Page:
Family is a second important clue—or, rather, the absence of family. With one notable exception, people in the series don’t talk much about parentage. No non-Force sensitive male ever describes his family, if I recall correctly. Han, Lando, Wedge, Biggs, Tarkin, Dodonna, and so forth, all might as well have sprung from the brows of their ships. In six+hours of film about war, I would expect to see someone to drop at least a single reference to parents of some sort. The lack of strong family ties suggests that parenting relationships are much less close for most GFFA ‘humans’ than for Sol 3 humans—which in turn suggests large brood sizes, short gestation periods, young ages of maturity, or all of the above.
So we’re looking for an organism with large brood sizes, young ages of maturity, short gestation periods, and relatively few fertile females who naturally assume positions of social and organizational authority.
Here is my modest theory: the GFFA’s ‘humans’ are in fact sentient hive insects, organized around a single queen, a handful of fertile males, and a horde of infertile female soldiers. For parsimony’s sake, let’s assume that Force sensitivity in this species is possessed by fertile males and females, and that male actors used to represent non-Force sensitive characters are actually representing infertile females.
This explains a few things:
- The Emperor’s Reproductive and Political Strategy. The Emperor, a fertile male, has replaced the old Queen, substituting the use of clone warriors for ‘normal’ biological reproduction.
- The Horror of the Clone Wars. The true horror of the Clone Wars thus becomes clear. They’re not just wars in which cloning technology is used. They’re wars in which the fundamental structure of the ‘human’ species is inverted: wars in which queens are killed, hives consolidated, and clones take the place of biological reproduction. Wars about the use of clones instead of queens.
- The Deal with Jabba’s Humanoid Slaves. Doesn’t it seem weird that a presumably hermaphroditic gastropod should be so fascinated by displaying captive females of another phylum in bikinis? The Hive Insect theory makes this habit a clear and calculated display of dominance, communicating to ‘human’ visitors that Jabba is to ‘human’ queens as queens are to drones and soldiers. (This also suggests that Jabba’s interested in twi’lek girls because they look like ‘humans,’ but may be easier to come by—giving his character a bit of extra complexity, since he wants to communicate dominance to his followers in this way but isn’t able to do more than pretend until Leia comes along.)
- Why Kill the Jedi? I mean, sure, kill the old ones, but wouldn’t it be easier to convert younglings than wipe them out? Well, drones in the absence of a queen naturally rear fertilized eggs into new queens. If Palpatine is trying to destroy queen-dom, he cannot permit the existence of any drones who are not perfectly loyal to his New Order. Conversion is apparently a brutal process. Vader survived it; Luke might survive it. Perhaps no one else did.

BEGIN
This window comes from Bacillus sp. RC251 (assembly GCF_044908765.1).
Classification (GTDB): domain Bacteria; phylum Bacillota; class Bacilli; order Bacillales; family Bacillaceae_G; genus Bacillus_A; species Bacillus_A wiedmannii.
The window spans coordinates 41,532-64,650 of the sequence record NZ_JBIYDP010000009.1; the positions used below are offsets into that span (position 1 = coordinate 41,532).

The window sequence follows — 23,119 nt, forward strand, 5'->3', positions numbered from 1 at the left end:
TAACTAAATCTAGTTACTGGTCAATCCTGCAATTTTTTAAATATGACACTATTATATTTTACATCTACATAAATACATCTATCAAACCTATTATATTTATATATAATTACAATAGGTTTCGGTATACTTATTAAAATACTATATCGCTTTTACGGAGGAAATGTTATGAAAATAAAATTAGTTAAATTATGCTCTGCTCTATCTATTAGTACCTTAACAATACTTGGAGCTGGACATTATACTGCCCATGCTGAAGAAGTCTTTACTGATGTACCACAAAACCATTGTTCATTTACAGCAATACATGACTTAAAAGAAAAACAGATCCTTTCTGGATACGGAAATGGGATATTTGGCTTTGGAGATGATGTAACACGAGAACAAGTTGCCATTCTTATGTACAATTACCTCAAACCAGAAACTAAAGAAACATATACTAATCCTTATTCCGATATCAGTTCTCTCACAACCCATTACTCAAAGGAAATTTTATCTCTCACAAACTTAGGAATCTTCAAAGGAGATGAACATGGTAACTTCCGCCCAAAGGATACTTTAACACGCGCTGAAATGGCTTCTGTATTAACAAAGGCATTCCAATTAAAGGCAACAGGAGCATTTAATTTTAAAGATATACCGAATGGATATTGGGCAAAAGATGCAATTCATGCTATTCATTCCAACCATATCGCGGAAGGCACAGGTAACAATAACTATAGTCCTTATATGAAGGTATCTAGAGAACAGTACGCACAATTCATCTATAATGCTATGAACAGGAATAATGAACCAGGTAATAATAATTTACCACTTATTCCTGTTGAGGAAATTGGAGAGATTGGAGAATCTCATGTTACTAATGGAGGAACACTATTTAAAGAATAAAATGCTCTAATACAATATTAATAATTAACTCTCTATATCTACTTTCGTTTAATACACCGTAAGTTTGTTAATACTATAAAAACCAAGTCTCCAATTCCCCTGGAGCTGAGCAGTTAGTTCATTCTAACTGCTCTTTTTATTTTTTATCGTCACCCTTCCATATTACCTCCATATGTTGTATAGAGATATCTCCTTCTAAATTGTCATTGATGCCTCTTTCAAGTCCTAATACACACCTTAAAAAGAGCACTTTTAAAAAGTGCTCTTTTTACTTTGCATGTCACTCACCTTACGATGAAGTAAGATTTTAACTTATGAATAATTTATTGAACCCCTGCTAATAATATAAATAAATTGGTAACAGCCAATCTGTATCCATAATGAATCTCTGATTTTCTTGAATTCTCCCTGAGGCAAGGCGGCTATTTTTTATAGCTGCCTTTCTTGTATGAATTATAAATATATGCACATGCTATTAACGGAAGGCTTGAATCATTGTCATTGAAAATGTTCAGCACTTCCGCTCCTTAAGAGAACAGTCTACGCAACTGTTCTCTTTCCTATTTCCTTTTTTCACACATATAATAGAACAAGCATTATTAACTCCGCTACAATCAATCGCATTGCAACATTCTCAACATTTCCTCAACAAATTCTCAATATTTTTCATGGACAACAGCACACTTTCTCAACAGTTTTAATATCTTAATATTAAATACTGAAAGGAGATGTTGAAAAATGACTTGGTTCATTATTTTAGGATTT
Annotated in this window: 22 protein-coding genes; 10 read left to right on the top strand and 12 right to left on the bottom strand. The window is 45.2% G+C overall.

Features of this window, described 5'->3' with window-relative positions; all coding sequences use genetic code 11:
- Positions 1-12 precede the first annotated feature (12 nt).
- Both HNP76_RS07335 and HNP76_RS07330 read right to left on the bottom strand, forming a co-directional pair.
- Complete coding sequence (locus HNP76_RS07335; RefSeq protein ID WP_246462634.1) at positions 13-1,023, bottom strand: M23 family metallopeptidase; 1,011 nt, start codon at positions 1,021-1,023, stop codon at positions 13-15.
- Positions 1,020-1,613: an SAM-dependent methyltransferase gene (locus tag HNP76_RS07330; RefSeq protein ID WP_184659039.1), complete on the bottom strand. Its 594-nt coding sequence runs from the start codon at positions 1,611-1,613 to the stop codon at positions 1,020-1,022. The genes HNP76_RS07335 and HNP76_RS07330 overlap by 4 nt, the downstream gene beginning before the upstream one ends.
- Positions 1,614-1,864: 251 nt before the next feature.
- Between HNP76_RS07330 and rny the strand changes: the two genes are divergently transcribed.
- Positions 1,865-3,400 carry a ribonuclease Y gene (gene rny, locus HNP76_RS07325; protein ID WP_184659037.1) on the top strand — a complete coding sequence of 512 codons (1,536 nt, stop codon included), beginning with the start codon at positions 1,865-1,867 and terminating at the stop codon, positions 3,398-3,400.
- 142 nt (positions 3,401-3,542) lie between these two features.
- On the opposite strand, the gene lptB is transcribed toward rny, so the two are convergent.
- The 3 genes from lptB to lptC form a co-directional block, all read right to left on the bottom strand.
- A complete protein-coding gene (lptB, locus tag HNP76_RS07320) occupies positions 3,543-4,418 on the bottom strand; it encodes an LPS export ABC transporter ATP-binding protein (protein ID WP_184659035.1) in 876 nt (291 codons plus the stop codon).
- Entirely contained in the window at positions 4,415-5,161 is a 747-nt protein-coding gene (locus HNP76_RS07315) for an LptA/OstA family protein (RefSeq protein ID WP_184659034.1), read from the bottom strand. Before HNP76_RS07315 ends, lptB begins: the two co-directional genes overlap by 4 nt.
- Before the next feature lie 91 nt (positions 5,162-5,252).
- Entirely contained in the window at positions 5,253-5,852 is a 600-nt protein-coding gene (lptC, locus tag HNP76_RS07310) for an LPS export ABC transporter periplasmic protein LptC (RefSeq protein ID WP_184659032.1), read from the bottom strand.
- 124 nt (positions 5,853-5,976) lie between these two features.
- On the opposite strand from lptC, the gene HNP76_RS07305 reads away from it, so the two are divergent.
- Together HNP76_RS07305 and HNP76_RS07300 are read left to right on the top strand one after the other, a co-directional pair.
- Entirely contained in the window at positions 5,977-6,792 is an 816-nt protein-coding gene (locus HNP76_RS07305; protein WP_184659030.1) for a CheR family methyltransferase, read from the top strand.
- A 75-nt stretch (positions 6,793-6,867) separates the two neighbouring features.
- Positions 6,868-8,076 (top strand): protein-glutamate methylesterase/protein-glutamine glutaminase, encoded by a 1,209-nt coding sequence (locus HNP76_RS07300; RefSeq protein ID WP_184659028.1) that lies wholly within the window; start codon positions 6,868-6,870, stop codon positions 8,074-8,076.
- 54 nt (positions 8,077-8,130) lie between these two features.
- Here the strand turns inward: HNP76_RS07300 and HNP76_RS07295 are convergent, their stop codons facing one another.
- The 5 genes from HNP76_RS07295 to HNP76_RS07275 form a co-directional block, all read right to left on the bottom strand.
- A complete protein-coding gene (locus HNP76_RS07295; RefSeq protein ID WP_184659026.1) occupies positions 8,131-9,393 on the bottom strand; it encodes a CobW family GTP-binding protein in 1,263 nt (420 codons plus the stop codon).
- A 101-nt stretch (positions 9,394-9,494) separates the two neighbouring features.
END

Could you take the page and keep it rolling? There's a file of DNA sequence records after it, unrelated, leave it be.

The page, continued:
- What’s with all the Death Stars? It isn’t hard to annihilate all life on a planet from orbit. If you’re in orbit, you’ve already done the hard part—just tractor some rocks into the surface. Obviously a superweapon is nice to have, but why not build just the weapon and the shielding system? That would be cheaper, certainly. It seems that the superweapon is only part of the purpose of the Death Star—the Star is in fact an artificial hive, built as the perfect environment for the Emperor’s new clone-based society.
Admittedly, this doesn’t explain what’s going on between Leia and Han. It’s possible that Han is in fact a drone and doesn’t know it—he is phenomenally lucky, after all, which suggests Force sensitivity. On the other hand, it seems reasonable, given the importance of queens, that some sort of queen-soldier pairbonding could occur. This may even be the sort of relationship that the Emperor is intending to replicate with Vader.
So that’s a theory. I mean, what’s more likely—a Galaxy Far Far Away full of psychic alien super-bees, or one in which you can cross thirty solar systems and run into three women with speaking parts?
DISCLAIMER: I love Star Wars. It rocks. And precisely because of this, it’s fun to tweak. Obviously, the above argument only refers to the OT; the EU features a much broader range of characters and situations, and I don’t want to be responsible for creating a consistent interpretation of the prequel trilogies. (Though just off the top of my head, Naboo-’humans’ do seem to fit with Hive Insect theory.)
October 11th, 2013 § § permalink
I’ve been an absentee blogger for the last couple weeks, I know, but it’s been for a good cause. If all goes according to plan I’ll have an Exciting Announcement or two in a few weeks.
Today, I break radio silence because I want to fill you all in on my New York Comic Con schedule. Read on!
Myth and Magic in the City
Today (Friday Oct. 11), 2:45PM, Room 1A17
Speakers: Anna Jarzab, Anton Strout, F. Paul Wilson, Jeff Hirsch, Max Gladstone (that’s me!), Benedict Jacka, Tonya Hurley
What’s the deal: Alternate histories, parallel worlds, mages and saints shape modern day fantasy and new legends in the making. Join Max Gladstone (Two Serpents Rise), Anna Jarzab (Tandem), Jeff Hirsch (The Eleventh Plague), Anton Strout (Stonecast), Benedict Jacka (Chosen) and Tonya Hurley (Precious Blood) as they discuss the art of writing Urban Fantasy with F. Paul Wilson (Dark City), one of the originals of the genre.
(This’ll be interesting! Once again it looks like I’m on the borderline, with Three Parts Dead and Two Serpents Rise both set in fantasyland circa late-millennial capitalism rather than in, say, Kansas City with fantasy elements. Should make for a great discussion.)
Also today (Friday Oct. 11), 4PM, Autographing Table 21
Right after the UF panel, everyone runs over and signs books at Autographing Table 21!
TOMORROW (Saturday Oct. 12), 5PM, Tor Books, Booth #2223
SIGNING (AND FREE BOOKS!) With me, myself, and I.